nep-pbe New Economics Papers
on Public Economics
Issue of 2021‒01‒18
twelve papers chosen by
Thomas Andrén

  1. Social Security Reform with Heterogeneous Mortality By John Bailey Jones; Yue Li
  2. Paraísos Fiscales, Wealth Taxation, and Mobility By David R. Agrawal.; Dirk Foremny; Clara Martinez-Toledano
  3. Kantians Defy the Economists' Mantra of Uniform Pigovian Emissions Taxes By Thomas Eichner; Rüdiger Pethig
  4. The economic consequences of major tax cuts for the rich By Hope, David; Limberg, Julian
  5. Spillovers and Long-Run Effects of Messages on Tax Compliance: Experimental Evidence from Peru By Castro, Juan Francisco; Velásquez, Daniel; Beltrán, Arlette; Yamada, Gustavo
  7. Who Benefits from State Corporate Tax Cuts? A Local Labor Markets Approach with Heterogeneous Firms: Comment By Clément Malgouyres; Thierry Mayer; Clément Mazet-Sonilhac
  8. Social Security and Endogenous Demographic Change: Child Support and Retirement Policies By Cipriani, Giam Pietro; Fioroni, Tamara
  9. Tax haven, pollution haven or both? By Thierry Madiès; Ornella Tarola; Emmanuelle Taugourdeau
  10. Joint Taxation in Spain and its Effects on Social Welfare: a Microsimulation Analysis By Badenes-Plá, Nuria; Blanco Palmero, Patricia; Gambau-Suelves, Borja; Navas Román, María; Villazán Pellejero, Noemí
  11. Postponing Retirement and Social Security in a Two Sector Model By Partha Sen
  12. Reducing socio-economic differences between municipalities in Israel By Gabriel Machlica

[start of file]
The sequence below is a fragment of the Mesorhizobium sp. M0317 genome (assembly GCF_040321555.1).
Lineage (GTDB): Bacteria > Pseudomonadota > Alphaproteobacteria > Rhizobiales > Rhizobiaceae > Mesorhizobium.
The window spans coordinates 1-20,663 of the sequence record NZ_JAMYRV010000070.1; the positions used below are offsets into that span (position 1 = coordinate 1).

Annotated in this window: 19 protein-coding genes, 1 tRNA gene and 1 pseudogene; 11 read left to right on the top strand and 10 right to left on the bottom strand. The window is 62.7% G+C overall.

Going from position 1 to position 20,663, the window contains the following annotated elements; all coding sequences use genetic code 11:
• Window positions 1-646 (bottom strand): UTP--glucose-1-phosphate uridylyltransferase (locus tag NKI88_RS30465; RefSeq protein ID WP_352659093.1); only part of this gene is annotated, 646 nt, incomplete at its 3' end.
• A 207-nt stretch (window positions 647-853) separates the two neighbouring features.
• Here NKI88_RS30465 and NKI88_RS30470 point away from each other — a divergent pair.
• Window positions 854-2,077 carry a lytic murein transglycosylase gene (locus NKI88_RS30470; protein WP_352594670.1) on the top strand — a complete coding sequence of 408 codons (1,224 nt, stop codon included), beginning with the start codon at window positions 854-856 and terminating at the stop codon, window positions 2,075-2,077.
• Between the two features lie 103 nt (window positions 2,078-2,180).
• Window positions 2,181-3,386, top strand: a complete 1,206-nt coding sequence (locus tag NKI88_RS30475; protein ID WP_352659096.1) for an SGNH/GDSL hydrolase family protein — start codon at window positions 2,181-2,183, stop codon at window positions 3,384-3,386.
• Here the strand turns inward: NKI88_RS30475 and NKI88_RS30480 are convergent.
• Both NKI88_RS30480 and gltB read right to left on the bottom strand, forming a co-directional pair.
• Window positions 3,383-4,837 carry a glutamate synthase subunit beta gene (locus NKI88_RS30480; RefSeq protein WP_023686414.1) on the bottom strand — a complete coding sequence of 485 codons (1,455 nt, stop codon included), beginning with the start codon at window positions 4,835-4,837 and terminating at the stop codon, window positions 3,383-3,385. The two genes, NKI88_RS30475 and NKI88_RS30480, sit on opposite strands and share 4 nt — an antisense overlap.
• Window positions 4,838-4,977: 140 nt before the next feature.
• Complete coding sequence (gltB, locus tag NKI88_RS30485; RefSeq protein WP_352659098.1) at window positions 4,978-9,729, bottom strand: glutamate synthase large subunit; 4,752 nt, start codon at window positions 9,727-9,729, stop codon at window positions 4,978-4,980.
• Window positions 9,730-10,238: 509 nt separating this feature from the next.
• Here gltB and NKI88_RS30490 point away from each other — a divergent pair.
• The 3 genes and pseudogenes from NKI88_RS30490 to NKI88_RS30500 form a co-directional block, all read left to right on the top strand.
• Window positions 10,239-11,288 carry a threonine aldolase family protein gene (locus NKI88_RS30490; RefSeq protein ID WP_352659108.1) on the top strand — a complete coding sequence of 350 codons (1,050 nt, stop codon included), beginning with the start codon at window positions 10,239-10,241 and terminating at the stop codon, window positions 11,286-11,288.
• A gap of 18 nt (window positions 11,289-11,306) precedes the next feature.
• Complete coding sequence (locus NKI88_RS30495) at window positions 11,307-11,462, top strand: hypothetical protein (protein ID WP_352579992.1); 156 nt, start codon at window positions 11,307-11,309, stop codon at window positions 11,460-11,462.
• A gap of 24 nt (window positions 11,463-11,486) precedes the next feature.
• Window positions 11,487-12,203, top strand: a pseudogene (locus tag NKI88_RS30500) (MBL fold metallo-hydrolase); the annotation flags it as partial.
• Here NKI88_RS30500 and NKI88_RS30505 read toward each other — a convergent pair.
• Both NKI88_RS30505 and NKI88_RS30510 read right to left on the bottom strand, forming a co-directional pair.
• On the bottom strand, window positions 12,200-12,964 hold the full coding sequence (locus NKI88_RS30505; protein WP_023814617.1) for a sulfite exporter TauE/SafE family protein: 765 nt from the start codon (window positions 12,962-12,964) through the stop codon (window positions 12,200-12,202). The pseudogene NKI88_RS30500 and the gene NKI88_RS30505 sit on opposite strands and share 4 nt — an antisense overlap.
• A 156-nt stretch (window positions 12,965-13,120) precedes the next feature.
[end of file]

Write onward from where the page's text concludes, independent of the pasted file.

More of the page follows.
1. By: John Bailey Jones; Yue Li
    Abstract: Using a heterogeneous-agent, life-cycle model of Social Security claiming, labor supply and saving, we consider the implications of lifespan inequality for Social Security reform. Quantitative experiments show that welfare is maximized when baseline benefits are independent of lifetime earnings, the payroll tax cap is kept roughly unchanged, and claiming adjustments are reduced. Eliminating the earnings test and the income taxation of Social Security benefits provides additional gains. The Social Security system that would maximize welfare in a "2050 demographics" scenario, characterized by longer lifespans and an increased education-mortality gradient, is similar to the one that would maximize welfare today.
    Keywords: Social security; Mortality; Labor Supply; Welfare
    JEL: E21 H24 H55 I38 J11
    Date: 2020–07–17